PRETORIA – South Africa’s central bank trimmed its benchmark repo rate to 6.5 percent on Wednesday, in another boost for the economy after ratings agency Moody’s left the country’s last investment-grade credit rating intact.
The 25 basis point cut had been expected by traders and economists, after a slowdown in consumer price inflation to 4.0 percent in February meant price growth was well within the central bank’s 3-6 percent target range.
Central bank governor Lesetja Kganyago told a news conference that risks to South Africa’s inflation outlook had subsided somewhat since the bank’s last monetary policy meeting in January and that the outlook for economic growth was more positive but still challenging.
Kganyago said four members of the monetary policy committee had preferred to cut the rate and that three members wanted to hold the rate on Wednesday. He said there was no discussion of a more aggressive 50 basis point rate cut.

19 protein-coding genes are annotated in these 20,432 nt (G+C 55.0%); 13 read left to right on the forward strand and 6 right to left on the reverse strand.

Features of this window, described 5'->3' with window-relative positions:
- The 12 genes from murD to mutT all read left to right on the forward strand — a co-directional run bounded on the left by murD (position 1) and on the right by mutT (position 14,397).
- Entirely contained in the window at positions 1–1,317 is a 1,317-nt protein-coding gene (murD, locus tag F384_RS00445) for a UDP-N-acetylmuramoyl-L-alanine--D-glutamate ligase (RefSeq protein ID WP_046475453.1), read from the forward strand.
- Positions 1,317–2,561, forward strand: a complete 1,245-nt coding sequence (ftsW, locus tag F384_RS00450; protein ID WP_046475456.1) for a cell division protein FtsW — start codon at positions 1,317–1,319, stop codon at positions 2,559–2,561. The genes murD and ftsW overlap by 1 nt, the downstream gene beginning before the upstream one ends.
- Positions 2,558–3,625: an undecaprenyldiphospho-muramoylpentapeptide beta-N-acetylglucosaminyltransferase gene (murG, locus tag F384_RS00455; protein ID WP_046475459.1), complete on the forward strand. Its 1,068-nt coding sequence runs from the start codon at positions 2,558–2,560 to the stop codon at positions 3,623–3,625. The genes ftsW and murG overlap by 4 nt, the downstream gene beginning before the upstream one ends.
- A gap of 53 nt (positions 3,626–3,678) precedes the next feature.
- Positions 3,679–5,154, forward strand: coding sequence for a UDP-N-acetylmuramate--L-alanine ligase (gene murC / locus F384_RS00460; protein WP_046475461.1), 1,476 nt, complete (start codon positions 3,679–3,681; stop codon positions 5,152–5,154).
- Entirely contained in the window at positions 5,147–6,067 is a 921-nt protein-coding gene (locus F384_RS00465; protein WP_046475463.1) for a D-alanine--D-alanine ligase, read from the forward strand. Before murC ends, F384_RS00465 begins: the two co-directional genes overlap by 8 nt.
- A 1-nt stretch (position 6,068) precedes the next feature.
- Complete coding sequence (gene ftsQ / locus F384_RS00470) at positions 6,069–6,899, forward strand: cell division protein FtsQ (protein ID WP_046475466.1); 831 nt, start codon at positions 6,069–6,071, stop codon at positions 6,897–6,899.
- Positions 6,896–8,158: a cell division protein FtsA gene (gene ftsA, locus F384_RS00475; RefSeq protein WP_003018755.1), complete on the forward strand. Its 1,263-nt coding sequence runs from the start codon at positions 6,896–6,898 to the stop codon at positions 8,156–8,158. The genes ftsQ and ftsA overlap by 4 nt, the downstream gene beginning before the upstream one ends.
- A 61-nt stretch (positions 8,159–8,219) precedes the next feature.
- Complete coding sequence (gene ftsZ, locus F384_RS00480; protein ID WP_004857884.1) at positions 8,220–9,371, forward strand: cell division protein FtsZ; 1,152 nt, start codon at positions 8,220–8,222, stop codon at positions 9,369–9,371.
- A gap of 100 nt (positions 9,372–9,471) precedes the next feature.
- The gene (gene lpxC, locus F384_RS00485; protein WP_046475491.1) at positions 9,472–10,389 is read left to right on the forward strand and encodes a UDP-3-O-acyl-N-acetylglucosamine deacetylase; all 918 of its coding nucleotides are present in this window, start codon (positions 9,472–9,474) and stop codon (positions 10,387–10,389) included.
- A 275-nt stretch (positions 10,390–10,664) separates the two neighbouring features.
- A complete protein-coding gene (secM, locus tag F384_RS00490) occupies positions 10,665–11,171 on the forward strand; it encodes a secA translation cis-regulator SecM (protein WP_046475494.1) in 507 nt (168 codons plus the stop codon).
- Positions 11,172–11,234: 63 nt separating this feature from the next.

“In this uncertain environment, future policy decisions will be highly data-dependent and sensitive to the assessment of the balance of risks to the outlook,” he said.
The central bank’s first monetary easing step since July comes as investors have piled into rand assets on hopes that new President Cyril Ramaphosa will follow through on promises to reform the economy and root out corruption.
Moody’s said on Friday that it expected to see a strengthening of South Africa’s institutions under Ramaphosa which could translate into greater economic and fiscal strength.